Prosecutors seek trial for Finn and diocese
Bishop’s lawyers had filed earlier motions to dismiss charges of failing to report suspicions of child abuse.
03/10/2012 7:36 AM
05/16/2014 6:12 PM
Jackson County prosecutors urged a judge Friday to allow a trial in the misdemeanor criminal case against Bishop Robert Finn and the local Catholic diocese.
They filed their pleadings in response to motions to dismiss that Finn’s lawyers filed last month.
The indictment, returned in October, alleges that Finn failed to report suspicions of child abuse against the Rev. Shawn Ratigan, a priest in the Diocese of Kansas City-St. Joseph, who is charged with possessing and producing child pornography.
In a motion filed in February, defense lawyers argued that the charge should be dismissed before trial because the bishop was not the legal “designated reporter” for the diocese, and thus had no legal duty to report such suspicions to state authorities. A response team headed by Vicar General Robert Murphy had that responsibility, defense lawyers argued.
Missouri’s reporting laws require a range of professionals, including ministers, to report child abuse suspicions within 24 hours. But the bishop’s lawyers have argued that because the diocese had a designated reporter, Finn’s responsibility to make the calls had been “extinguished.”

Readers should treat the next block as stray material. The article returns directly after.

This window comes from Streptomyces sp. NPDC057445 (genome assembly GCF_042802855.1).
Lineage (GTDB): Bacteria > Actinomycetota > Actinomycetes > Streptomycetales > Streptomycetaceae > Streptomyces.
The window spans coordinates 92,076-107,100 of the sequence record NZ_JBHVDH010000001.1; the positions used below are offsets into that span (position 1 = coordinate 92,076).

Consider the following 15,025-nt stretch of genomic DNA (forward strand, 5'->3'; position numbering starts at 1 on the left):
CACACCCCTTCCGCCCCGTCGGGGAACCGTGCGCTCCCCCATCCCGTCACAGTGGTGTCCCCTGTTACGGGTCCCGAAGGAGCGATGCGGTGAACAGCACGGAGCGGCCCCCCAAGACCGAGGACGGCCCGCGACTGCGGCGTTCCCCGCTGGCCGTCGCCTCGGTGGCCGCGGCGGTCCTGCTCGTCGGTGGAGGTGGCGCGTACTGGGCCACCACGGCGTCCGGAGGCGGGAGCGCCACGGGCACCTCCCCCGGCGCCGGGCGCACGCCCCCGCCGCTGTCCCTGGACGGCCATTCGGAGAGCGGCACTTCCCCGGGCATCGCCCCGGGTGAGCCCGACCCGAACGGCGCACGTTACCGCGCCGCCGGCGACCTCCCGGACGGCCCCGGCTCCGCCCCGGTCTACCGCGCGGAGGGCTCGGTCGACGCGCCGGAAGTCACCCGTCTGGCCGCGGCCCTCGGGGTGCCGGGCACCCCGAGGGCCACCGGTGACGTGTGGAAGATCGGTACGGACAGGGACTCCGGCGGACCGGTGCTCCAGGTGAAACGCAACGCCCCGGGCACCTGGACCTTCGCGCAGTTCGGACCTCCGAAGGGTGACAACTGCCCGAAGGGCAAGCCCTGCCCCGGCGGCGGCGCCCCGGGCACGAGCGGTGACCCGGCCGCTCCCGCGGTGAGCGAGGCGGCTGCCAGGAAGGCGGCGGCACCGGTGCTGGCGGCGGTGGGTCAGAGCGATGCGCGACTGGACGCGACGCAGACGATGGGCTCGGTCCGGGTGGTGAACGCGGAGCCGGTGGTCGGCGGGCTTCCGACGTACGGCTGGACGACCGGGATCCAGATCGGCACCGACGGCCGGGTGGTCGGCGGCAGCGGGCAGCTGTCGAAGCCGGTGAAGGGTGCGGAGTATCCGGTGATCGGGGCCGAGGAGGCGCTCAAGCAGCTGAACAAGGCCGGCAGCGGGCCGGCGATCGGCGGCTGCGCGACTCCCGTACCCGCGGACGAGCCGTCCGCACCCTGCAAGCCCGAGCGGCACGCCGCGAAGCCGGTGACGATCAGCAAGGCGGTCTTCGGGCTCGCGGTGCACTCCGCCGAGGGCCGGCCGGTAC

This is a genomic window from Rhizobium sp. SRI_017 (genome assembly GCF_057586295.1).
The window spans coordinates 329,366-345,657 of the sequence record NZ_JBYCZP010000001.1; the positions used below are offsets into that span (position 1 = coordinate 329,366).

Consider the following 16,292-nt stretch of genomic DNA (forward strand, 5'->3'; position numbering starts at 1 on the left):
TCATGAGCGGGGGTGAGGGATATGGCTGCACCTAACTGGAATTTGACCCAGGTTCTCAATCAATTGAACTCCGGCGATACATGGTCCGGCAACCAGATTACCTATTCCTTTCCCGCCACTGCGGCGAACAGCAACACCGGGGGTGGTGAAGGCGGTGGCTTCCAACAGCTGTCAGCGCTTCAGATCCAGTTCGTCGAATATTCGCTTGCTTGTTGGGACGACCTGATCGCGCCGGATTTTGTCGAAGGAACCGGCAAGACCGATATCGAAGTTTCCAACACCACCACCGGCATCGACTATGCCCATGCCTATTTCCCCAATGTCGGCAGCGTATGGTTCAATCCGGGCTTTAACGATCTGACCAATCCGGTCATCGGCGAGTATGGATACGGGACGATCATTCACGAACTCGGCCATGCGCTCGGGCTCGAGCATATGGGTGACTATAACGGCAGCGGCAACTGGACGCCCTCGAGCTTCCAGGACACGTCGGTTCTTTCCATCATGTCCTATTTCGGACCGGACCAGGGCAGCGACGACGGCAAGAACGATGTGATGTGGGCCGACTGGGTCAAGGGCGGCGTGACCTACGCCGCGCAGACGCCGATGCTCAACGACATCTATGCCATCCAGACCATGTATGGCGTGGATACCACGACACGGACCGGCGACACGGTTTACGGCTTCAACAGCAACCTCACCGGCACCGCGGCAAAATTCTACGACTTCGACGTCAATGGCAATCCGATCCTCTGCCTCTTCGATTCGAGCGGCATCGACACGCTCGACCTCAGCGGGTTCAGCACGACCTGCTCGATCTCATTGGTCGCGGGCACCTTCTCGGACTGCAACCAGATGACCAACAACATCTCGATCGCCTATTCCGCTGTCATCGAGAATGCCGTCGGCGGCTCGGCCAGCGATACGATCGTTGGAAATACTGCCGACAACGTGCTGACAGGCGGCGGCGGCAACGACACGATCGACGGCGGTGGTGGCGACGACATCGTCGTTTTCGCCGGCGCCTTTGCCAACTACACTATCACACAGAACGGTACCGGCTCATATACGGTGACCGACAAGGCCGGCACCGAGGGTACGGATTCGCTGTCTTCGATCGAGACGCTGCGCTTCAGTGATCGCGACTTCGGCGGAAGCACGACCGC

In her response filed Friday, Jackson County Prosecutor Jean Peters Baker said that pre-trial dismissal was improper because a jury needed to decide the facts of whether Murphy was the designated reporter.
Baker revealed that Murphy said in grand jury testimony that he knew very little about such issues.
“Msgr. Murphy testified that he had not had any training or discussions about mandated reporting of suspected child abuse,” Baker wrote. “When asked if the diocese had a designated agent for mandated reporting of suspected child abuse, Murphy said, ‘Not that I’m aware of.’ ”
Baker also disputed Finn’s interpretation that his diocese’s ethics code established a designated reporter.
“The Code of Ethics cited by Finn does not designate one agent for suspicion of child abuse (reporting), let alone specifically designate the vicar general as the diocesan agent,” Baker wrote. “By its obvious terms it requires any number of persons, including all clergy such as Bishop Finn, to be mandated reporters of suspicion of child abuse.”
J.R. Hobbs, one of Finn’s lawyers, said he was studying the prosecutor’s responses.
“We plan to review the pleadings thoroughly and prepare for the hearing,” he said.
A Jackson County judge has scheduled a hearing later this month to hear lawyers’ arguments on the motions.
Finn is the highest-ranking Catholic official in the U.S. to face criminal prosecution related to the church’s sexual abuse scandal. Finn, who has been in Rome this week, has pleaded not guilty.
In statements issued since the Ratigan affair became public in May 2011, Finn has said he is cooperating with authorities and has worked to strengthen the protection of children in the diocese. Ratigan has pleaded not guilty in state and federal cases.